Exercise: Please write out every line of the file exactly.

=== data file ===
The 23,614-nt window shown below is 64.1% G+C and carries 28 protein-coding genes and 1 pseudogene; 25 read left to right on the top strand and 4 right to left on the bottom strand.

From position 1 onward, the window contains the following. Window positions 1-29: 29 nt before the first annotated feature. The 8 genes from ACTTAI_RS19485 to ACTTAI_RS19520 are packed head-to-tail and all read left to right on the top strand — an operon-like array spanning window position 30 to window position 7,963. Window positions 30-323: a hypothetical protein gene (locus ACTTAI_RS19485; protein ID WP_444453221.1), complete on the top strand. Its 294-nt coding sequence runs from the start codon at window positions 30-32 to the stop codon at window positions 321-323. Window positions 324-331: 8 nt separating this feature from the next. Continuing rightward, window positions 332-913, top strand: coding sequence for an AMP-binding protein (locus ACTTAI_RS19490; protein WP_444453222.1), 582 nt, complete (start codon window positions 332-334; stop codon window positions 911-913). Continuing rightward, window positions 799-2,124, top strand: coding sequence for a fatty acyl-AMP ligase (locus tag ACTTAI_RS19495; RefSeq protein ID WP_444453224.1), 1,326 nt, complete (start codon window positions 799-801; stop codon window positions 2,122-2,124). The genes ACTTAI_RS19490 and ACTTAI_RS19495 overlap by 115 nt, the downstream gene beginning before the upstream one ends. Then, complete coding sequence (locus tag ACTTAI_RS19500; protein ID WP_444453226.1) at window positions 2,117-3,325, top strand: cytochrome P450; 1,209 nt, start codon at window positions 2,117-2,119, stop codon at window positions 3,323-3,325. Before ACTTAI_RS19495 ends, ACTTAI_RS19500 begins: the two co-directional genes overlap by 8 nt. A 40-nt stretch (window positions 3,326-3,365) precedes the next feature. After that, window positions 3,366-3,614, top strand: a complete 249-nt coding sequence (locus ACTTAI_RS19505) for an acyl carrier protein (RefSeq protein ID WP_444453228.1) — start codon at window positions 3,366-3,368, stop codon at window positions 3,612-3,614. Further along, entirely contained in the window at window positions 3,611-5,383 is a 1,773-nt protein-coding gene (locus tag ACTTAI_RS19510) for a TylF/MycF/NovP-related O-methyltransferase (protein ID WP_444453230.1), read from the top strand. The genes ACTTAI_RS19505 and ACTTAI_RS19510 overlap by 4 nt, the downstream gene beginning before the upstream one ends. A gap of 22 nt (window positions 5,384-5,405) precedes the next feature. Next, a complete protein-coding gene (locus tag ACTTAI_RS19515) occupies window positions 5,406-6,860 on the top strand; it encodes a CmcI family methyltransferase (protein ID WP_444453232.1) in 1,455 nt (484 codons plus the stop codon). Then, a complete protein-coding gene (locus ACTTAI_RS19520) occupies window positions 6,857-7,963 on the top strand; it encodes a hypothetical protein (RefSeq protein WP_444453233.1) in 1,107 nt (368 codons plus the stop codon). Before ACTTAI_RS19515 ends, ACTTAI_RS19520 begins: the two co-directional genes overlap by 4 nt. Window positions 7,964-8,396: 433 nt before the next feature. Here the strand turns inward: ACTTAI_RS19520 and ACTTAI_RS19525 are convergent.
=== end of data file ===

The 23,614-nt window shown below is 64.1% G+C and carries 28 protein-coding genes and 1 pseudogene; 25 read left to right on the top strand and 4 right to left on the bottom strand.

From position 1 onward, the window contains the following. Window positions 1-29: 29 nt before the first annotated feature. The 8 genes from ACTTAI_RS19485 to ACTTAI_RS19520 are packed head-to-tail and all read left to right on the top strand — an operon-like array spanning window position 30 to window position 7,963. Window positions 30-323: a hypothetical protein gene (locus ACTTAI_RS19485; protein ID WP_444453221.1), complete on the top strand. Its 294-nt coding sequence runs from the start codon at window positions 30-32 to the stop codon at window positions 321-323. Window positions 324-331: 8 nt separating this feature from the next. Continuing rightward, window positions 332-913, top strand: coding sequence for an AMP-binding protein (locus ACTTAI_RS19490; protein WP_444453222.1), 582 nt, complete (start codon window positions 332-334; stop codon window positions 911-913). Continuing rightward, window positions 799-2,124, top strand: coding sequence for a fatty acyl-AMP ligase (locus tag ACTTAI_RS19495; RefSeq protein ID WP_444453224.1), 1,326 nt, complete (start codon window positions 799-801; stop codon window positions 2,122-2,124). The genes ACTTAI_RS19490 and ACTTAI_RS19495 overlap by 115 nt, the downstream gene beginning before the upstream one ends. Then, complete coding sequence (locus tag ACTTAI_RS19500; protein ID WP_444453226.1) at window positions 2,117-3,325, top strand: cytochrome P450; 1,209 nt, start codon at window positions 2,117-2,119, stop codon at window positions 3,323-3,325. Before ACTTAI_RS19495 ends, ACTTAI_RS19500 begins: the two co-directional genes overlap by 8 nt. A 40-nt stretch (window positions 3,326-3,365) precedes the next feature. After that, window positions 3,366-3,614, top strand: a complete 249-nt coding sequence (locus ACTTAI_RS19505) for an acyl carrier protein (RefSeq protein ID WP_444453228.1) — start codon at window positions 3,366-3,368, stop codon at window positions 3,612-3,614. Further along, entirely contained in the window at window positions 3,611-5,383 is a 1,773-nt protein-coding gene (locus tag ACTTAI_RS19510) for a TylF/MycF/NovP-related O-methyltransferase (protein ID WP_444453230.1), read from the top strand. The genes ACTTAI_RS19505 and ACTTAI_RS19510 overlap by 4 nt, the downstream gene beginning before the upstream one ends. A gap of 22 nt (window positions 5,384-5,405) precedes the next feature. Next, a complete protein-coding gene (locus tag ACTTAI_RS19515) occupies window positions 5,406-6,860 on the top strand; it encodes a CmcI family methyltransferase (protein ID WP_444453232.1) in 1,455 nt (484 codons plus the stop codon). Then, a complete protein-coding gene (locus ACTTAI_RS19520) occupies window positions 6,857-7,963 on the top strand; it encodes a hypothetical protein (RefSeq protein WP_444453233.1) in 1,107 nt (368 codons plus the stop codon). Before ACTTAI_RS19515 ends, ACTTAI_RS19520 begins: the two co-directional genes overlap by 4 nt. Window positions 7,964-8,396: 433 nt before the next feature. Here the strand turns inward: ACTTAI_RS19520 and ACTTAI_RS19525 are convergent.